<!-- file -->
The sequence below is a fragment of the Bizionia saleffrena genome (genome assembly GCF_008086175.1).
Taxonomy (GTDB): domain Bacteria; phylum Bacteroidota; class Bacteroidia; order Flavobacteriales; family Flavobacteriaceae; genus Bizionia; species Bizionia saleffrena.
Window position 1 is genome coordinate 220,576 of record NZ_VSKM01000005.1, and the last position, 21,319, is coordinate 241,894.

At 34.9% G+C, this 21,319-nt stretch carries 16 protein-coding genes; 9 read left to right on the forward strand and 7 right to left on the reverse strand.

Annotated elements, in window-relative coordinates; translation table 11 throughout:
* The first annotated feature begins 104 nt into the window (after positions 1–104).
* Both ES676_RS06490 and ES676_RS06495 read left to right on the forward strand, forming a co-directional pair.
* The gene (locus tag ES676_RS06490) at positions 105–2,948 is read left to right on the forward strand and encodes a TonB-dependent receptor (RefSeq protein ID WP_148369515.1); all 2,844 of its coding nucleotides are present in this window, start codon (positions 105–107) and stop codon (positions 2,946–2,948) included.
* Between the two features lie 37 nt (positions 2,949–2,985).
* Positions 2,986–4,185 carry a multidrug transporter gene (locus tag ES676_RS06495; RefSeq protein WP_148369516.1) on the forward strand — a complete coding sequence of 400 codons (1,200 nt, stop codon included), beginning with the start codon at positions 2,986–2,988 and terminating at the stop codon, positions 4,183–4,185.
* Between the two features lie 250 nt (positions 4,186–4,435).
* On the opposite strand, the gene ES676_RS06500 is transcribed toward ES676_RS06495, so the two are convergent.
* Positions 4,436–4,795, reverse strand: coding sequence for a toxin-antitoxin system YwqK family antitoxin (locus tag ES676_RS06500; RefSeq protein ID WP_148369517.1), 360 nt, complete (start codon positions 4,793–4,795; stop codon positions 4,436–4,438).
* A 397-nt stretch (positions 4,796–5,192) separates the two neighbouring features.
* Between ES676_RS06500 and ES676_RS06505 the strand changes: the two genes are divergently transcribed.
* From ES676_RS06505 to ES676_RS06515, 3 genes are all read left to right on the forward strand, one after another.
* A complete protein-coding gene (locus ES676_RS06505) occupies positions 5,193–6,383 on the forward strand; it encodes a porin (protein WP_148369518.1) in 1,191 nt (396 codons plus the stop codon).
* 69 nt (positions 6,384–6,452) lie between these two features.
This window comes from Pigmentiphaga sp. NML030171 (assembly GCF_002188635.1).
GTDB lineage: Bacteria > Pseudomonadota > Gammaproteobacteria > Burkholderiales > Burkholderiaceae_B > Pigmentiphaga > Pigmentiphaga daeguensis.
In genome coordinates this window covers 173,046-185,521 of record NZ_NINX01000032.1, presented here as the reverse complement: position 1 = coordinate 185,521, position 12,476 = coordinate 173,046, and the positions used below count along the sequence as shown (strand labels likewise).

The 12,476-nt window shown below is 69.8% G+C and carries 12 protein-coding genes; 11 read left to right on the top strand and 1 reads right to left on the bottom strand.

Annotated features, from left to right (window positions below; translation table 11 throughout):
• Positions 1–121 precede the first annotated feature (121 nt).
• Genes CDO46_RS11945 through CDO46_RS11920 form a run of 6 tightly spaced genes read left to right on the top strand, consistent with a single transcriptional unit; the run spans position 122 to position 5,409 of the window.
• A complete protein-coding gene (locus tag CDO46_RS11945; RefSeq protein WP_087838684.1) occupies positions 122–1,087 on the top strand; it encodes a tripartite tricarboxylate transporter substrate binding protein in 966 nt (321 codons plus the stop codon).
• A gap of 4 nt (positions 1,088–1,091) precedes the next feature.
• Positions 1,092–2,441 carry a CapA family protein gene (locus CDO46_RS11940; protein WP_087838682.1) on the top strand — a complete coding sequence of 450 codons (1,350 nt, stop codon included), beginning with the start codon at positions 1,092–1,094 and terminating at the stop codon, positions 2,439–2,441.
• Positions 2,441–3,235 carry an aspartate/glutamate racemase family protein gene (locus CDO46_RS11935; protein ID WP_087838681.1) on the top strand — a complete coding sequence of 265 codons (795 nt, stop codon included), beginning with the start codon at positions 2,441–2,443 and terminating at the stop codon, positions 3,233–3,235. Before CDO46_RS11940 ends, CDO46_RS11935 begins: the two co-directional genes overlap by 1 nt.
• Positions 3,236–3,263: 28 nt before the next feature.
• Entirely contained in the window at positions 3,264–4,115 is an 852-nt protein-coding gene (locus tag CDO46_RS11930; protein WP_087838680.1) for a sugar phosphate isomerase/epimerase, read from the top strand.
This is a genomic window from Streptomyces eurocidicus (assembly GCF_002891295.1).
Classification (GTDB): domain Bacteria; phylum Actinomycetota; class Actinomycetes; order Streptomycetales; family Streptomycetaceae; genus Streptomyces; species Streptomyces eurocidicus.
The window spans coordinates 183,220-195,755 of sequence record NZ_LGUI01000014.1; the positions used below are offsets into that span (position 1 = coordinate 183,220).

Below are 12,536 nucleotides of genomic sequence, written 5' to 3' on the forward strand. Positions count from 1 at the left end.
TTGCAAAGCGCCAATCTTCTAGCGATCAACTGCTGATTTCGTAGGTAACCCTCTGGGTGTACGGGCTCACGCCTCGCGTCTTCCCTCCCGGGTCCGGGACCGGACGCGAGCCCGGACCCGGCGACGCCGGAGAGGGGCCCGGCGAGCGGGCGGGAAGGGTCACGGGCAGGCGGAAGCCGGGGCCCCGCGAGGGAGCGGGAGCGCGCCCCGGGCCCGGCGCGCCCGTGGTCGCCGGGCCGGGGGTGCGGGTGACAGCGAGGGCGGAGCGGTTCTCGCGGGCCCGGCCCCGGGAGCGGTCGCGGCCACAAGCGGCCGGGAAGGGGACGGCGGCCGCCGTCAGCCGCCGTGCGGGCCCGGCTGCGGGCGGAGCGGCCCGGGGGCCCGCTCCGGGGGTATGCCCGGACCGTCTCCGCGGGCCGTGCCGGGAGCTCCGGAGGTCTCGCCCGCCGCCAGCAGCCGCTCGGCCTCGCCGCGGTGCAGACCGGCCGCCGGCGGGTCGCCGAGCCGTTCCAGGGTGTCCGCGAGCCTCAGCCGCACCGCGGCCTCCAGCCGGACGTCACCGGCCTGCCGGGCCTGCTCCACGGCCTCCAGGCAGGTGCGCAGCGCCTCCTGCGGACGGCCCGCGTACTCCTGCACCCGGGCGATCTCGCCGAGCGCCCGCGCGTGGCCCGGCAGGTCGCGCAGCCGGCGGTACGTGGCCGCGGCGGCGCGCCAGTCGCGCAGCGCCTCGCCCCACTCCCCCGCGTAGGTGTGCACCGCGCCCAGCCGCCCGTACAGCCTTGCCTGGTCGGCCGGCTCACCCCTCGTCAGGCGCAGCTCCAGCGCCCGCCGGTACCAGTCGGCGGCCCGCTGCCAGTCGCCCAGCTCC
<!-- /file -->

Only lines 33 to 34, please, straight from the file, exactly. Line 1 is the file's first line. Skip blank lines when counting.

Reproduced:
Classification (GTDB): domain Bacteria; phylum Actinomycetota; class Actinomycetes; order Streptomycetales; family Streptomycetaceae; genus Streptomyces; species Streptomyces eurocidicus.
The window spans coordinates 183,220-195,755 of sequence record NZ_LGUI01000014.1; the positions used below are offsets into that span (position 1 = coordinate 183,220).